GABRIEL GARCÍA MÁRQUEZ – EN INDIA / IN INDIA

GABRIEL GARCÍA MÁRQUEZ: EN INDIA / IN INDIA

 In the wake of the recent sad decease on 17 April this year of Colombia’s Nobel Literature laureate Gabriel García Márquez, an aspect of his work which may have been unjustly overlooked is his impressive and remarkable influence in India.

 This is highlighted in an article by Kavita Punjabi, ‘Salaams Gabo’, in The Times of India, 20 April 2014:

http://timesofindia.indiatimes.com/home/stoi/deep-focus/Salaams-Gabo/articleshow/33980223.cms

 The author sees ‘Gabo’ as ‘a supreme architect’ who ‘through his tales he enabled the people of the North to see the South – us – as we see ourselves’, who worked to undo ‘the loss of cultural memory under colonialism’ and ‘drew us [Indians] close, very close, to Latin America’. She also states: ‘Three of the thirty languages that One Hundred Years of Solitude has been translated into are Indian. The Malayalam version is into the 13th edition, having sold over 25,000 copies; the Bangla and Hindi translations are also bestsellers’, and adds for our times that ‘never before, in the history of Facebook, have so many Indians grieved the passing away of a writer’.

 With this, the story of Gabo’s footprint in India should surely now be wide open for research!

 **

En la estela del reciente triste fallecimiento, el 17 de abril de este año, del Nobel de Literatura colombiano Gabriel García Márquez, cabe traer a colación un aspecto de su obra que tal vez no haya recibido la atención que merece, concretamente las profundas huellas que ha dejado en India.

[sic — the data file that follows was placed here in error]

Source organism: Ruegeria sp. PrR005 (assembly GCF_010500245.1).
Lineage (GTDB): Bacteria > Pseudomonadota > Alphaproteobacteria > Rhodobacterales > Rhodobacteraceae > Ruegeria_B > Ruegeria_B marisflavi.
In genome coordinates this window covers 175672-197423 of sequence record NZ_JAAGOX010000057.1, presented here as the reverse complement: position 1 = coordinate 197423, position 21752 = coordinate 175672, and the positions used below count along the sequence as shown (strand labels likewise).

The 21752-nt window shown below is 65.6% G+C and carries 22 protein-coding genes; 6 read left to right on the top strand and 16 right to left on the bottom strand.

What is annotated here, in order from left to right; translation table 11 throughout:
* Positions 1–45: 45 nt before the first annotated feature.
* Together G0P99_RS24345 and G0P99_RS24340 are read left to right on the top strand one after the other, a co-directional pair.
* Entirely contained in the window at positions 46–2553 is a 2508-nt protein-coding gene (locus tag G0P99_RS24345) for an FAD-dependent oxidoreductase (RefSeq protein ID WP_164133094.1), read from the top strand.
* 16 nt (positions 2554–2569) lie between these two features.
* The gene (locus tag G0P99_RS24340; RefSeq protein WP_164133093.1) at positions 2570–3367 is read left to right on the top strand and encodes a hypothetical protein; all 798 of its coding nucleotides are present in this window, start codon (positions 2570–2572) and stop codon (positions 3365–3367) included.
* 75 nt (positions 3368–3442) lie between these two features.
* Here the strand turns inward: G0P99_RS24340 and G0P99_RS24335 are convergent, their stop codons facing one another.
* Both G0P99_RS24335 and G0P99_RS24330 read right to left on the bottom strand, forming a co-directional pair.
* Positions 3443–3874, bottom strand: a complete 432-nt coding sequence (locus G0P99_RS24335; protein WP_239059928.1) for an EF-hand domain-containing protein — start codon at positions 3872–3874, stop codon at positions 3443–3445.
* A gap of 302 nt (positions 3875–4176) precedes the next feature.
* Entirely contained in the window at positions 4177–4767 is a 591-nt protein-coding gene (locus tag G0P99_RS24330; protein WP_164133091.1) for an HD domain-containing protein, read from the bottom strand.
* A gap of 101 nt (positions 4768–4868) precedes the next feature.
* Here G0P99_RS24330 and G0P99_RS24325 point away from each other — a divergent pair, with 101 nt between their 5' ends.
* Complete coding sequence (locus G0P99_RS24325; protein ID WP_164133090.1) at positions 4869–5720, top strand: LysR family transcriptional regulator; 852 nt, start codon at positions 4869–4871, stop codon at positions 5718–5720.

Este aspecto viene subrayado en un artículo de Kavita Punjabi intitulado ‘Salaams Gabo’, publicado en The Times of India el 20 de abril de 2014:

http://timesofindia.indiatimes.com/home/stoi/deep-focus/Salaams-Gabo/articleshow/33980223.cms

Para la autora, ‘Gabo’ fue ‘a supreme architect’ (‘un arquitecto supremo’) que ‘through his tales he enabled the people of the North to see the South – us – as we see ourselves’ (‘a través de sus relatos capacitó a los del Norte para poder ver al Sur – vernos a nosotros – como nosotros nos vemos’), que obró para deshacer ‘the loss of cultural memory under colonialism’ (‘la pérdida de la memoria cultural bajo el colonialismo’) y ‘drew us [Indians] close, very close, to Latin America’ (‘nos aproximó [a los indios], cerca, muy cerquita, a América Latina’). Añade: ‘Three of the thirty languages that One Hundred Years of Solitude has been translated into are Indian. The Malayalam version is into the 13th edition, having sold over 25,000 copies; the Bangla and Hindi translations are also bestsellers’ ‘Tres de los treinta idiomas a los que ha sido traducido Cien Años de Soledad son indios: la versión en malayalam ya ha llegado a 13 ediciones y ha vendido 25.000 ejemplares, y las versiones en bengalí e hindi también son éxitos de librería’), afirmando adicionalmente, para nuestra época, que ‘nunca antes en la historia de Facebook hubo tantos indios que lamentaron el fenecimiento de un escritor’.

¡Con todo esto, espérese ahora que el asunto de la influencia de ‘Gabo’ en India se abra plenamente como tema de investigación!

Leave a Reply

Fill in your details below or click an icon to log in:

WordPress.com Logo

You are commenting using your WordPress.com account. Log Out / Change )

Twitter picture

You are commenting using your Twitter account. Log Out / Change )

Facebook photo

You are commenting using your Facebook account. Log Out / Change )

Google+ photo

You are commenting using your Google+ account. Log Out / Change )

Connecting to %s

%d bloggers like this: